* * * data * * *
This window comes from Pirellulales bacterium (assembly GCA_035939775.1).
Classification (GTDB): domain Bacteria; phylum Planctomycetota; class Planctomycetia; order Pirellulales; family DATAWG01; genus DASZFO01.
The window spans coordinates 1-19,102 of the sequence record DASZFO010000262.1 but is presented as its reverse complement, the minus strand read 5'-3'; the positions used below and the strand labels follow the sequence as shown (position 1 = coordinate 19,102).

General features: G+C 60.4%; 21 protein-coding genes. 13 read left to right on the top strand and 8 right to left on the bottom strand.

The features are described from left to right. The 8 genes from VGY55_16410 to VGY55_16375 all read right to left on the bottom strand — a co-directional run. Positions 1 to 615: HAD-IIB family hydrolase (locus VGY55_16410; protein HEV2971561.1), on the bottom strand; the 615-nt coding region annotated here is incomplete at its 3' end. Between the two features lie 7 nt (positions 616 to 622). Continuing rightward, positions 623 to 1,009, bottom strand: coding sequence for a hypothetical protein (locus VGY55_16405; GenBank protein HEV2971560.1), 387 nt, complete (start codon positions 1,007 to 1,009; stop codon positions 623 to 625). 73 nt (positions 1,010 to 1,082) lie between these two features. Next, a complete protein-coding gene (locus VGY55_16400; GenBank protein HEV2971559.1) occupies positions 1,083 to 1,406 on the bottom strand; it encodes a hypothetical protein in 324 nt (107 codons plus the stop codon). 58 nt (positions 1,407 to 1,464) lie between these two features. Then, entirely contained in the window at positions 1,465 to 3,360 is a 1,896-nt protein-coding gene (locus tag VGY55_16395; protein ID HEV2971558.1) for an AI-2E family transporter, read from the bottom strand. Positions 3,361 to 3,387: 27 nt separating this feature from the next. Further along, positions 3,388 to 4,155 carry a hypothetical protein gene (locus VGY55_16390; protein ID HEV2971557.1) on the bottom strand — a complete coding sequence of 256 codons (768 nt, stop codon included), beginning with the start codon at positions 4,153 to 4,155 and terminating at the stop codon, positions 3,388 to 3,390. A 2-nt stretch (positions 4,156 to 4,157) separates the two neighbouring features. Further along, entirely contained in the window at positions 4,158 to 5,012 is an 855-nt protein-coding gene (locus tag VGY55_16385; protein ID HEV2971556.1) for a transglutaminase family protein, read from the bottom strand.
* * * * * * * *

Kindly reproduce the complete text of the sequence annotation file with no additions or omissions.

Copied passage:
This window comes from Pirellulales bacterium (assembly GCA_035939775.1).
Classification (GTDB): domain Bacteria; phylum Planctomycetota; class Planctomycetia; order Pirellulales; family DATAWG01; genus DASZFO01.
The window spans coordinates 1-19,102 of the sequence record DASZFO010000262.1 but is presented as its reverse complement, the minus strand read 5'-3'; the positions used below and the strand labels follow the sequence as shown (position 1 = coordinate 19,102).

General features: G+C 60.4%; 21 protein-coding genes. 13 read left to right on the top strand and 8 right to left on the bottom strand.

The features are described from left to right. The 8 genes from VGY55_16410 to VGY55_16375 all read right to left on the bottom strand — a co-directional run. Positions 1 to 615: HAD-IIB family hydrolase (locus VGY55_16410; protein HEV2971561.1), on the bottom strand; the 615-nt coding region annotated here is incomplete at its 3' end. Between the two features lie 7 nt (positions 616 to 622). Continuing rightward, positions 623 to 1,009, bottom strand: coding sequence for a hypothetical protein (locus VGY55_16405; GenBank protein HEV2971560.1), 387 nt, complete (start codon positions 1,007 to 1,009; stop codon positions 623 to 625). 73 nt (positions 1,010 to 1,082) lie between these two features. Next, a complete protein-coding gene (locus VGY55_16400; GenBank protein HEV2971559.1) occupies positions 1,083 to 1,406 on the bottom strand; it encodes a hypothetical protein in 324 nt (107 codons plus the stop codon). 58 nt (positions 1,407 to 1,464) lie between these two features. Then, entirely contained in the window at positions 1,465 to 3,360 is a 1,896-nt protein-coding gene (locus tag VGY55_16395; protein ID HEV2971558.1) for an AI-2E family transporter, read from the bottom strand. Positions 3,361 to 3,387: 27 nt separating this feature from the next. Further along, positions 3,388 to 4,155 carry a hypothetical protein gene (locus VGY55_16390; protein ID HEV2971557.1) on the bottom strand — a complete coding sequence of 256 codons (768 nt, stop codon included), beginning with the start codon at positions 4,153 to 4,155 and terminating at the stop codon, positions 3,388 to 3,390. A 2-nt stretch (positions 4,156 to 4,157) separates the two neighbouring features. Further along, entirely contained in the window at positions 4,158 to 5,012 is an 855-nt protein-coding gene (locus tag VGY55_16385; protein ID HEV2971556.1) for a transglutaminase family protein, read from the bottom strand.